The food industry is very rewarding, but it takes a lot of hard work. This is what we tell our big and small clients. We’re there to hold your hands. We are a on call food doctor. Back in the day you had your doctor came into the house calls. That’s what we do. I would communicate, I would try to communicate to the community that we’re here and we’ll even come to your house to help you do solve your problems, especially in the food industry.
For you, what’s been the best allocation of either time or initiative that’s helped your company the most?
The biggest influence we had that I could have put time into was actually when I worked at Nestle and when I worked at Dean Foods. Every time a vendor would come to the office, they call everybody and make the rounds. I noticed that not many people went and talked to sales guy, even if I wasn’t working on a project, they would still call me for example. I would always go out and talk to them, for whatever reason. I’m sorry, I don’t need any of your products. I’m not working on a project like that, but thank you, how’s the wife and kids? When I started my own business, eight, nine years later, those are the people that helped me get new business. Forging those relationships, taking that time and just being polite and nice to these people was paramount in my success later. They know everybody. The sales staff, the salesforce in this industry knows everybody. I was fortunate enough to have those resources to be available to me once I started on my own. That doesn’t mean that it was a home run every time, but at least I had some help getting started.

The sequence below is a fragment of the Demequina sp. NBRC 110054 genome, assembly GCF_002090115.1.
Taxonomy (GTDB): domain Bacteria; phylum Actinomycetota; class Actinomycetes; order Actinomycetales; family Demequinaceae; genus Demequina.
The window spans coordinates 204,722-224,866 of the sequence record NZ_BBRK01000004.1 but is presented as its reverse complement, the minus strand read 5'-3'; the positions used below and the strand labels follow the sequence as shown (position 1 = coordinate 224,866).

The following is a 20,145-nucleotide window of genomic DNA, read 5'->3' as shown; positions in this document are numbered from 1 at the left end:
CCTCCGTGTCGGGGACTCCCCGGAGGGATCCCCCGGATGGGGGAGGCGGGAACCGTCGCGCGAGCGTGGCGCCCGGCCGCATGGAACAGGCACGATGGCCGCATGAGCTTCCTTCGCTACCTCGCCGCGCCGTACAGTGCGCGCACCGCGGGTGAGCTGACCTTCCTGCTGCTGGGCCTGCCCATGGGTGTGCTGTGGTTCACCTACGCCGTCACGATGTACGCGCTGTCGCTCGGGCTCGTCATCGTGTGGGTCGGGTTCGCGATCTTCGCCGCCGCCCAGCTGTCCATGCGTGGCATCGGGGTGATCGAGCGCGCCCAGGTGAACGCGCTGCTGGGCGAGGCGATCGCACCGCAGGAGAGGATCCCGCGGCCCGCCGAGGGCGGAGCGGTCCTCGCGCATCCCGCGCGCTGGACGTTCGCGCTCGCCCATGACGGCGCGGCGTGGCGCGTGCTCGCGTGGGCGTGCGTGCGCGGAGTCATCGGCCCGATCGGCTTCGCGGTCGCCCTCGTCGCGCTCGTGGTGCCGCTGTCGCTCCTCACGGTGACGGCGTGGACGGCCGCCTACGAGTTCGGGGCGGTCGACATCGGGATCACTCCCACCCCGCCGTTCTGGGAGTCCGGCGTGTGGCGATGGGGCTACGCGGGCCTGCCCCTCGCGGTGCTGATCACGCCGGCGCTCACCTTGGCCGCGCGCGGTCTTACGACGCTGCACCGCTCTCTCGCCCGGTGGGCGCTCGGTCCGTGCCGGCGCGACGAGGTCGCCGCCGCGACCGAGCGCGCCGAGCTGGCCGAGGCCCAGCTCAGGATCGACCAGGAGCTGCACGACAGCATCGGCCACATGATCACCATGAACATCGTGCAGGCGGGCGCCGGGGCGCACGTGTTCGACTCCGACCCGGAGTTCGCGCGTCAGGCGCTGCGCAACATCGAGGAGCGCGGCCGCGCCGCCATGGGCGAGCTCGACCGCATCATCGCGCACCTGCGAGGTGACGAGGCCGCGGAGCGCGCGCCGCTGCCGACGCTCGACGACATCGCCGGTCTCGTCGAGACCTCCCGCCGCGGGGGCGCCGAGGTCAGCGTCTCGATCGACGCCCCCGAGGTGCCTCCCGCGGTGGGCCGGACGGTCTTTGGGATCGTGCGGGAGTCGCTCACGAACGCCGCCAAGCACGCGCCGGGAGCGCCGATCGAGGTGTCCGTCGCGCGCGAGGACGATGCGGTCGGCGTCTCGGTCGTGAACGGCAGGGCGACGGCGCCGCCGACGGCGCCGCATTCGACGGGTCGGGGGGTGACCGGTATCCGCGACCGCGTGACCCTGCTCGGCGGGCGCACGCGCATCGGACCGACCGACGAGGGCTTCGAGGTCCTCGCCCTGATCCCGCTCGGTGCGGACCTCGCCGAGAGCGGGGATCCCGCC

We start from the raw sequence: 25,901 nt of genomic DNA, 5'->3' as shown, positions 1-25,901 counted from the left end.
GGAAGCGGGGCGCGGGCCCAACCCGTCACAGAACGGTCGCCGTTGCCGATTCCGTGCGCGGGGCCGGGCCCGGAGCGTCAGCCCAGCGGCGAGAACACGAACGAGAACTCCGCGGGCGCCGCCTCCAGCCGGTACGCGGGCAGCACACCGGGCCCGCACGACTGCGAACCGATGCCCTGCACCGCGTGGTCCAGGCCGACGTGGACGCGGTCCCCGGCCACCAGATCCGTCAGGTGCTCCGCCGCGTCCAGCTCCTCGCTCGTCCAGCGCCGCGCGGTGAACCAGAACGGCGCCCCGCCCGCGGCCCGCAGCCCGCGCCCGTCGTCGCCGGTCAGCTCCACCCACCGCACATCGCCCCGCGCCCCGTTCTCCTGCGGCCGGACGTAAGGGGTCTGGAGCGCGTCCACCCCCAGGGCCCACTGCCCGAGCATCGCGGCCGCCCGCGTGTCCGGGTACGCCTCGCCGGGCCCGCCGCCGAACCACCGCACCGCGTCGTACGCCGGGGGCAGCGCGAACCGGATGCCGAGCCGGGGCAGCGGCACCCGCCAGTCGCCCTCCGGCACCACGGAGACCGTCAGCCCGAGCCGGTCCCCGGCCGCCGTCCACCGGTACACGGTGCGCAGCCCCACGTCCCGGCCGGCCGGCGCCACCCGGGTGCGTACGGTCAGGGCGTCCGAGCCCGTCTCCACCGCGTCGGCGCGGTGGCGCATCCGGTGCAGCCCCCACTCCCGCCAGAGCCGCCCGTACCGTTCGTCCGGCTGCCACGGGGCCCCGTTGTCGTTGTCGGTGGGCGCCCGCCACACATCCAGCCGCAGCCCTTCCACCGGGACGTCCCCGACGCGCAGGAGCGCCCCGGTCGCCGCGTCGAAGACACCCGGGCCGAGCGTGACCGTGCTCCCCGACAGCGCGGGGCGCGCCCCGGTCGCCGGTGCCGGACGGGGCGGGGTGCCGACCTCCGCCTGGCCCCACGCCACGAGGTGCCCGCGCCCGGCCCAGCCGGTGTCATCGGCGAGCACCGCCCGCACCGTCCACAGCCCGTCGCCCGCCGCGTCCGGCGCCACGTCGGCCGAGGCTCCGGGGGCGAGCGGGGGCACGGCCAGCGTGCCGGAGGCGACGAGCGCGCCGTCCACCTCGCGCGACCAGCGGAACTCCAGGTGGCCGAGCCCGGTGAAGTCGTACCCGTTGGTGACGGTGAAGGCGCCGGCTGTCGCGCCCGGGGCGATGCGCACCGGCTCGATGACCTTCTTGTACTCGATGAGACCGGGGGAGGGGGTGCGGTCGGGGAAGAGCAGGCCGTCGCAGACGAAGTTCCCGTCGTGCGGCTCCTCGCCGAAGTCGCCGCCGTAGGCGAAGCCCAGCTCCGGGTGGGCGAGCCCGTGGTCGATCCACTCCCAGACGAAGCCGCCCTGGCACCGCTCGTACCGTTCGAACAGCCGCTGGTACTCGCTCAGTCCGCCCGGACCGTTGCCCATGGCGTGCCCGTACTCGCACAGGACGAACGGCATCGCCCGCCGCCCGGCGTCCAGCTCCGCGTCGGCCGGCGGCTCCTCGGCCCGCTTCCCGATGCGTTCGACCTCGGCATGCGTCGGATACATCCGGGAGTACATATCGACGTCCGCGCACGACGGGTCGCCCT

What’s the most unusual habit or what others may consider out of the ordinary that helped you or your company most and why?
I think my biggest habit is always trying to think of something else to do. We’re notorious here at this company for getting halfway through a project and saying, what if we did it this way? Typically, we’ll continue the way that finished that project out but now we have some information to do something that’s brand new. Probably my biggest habit, I don’t know if it’s considered lateral thinking or not, but that’s probably my biggest habits. I get sidetracked by new ideas.The food industry is very rewarding but it takes a lot of hard work. Click To Tweet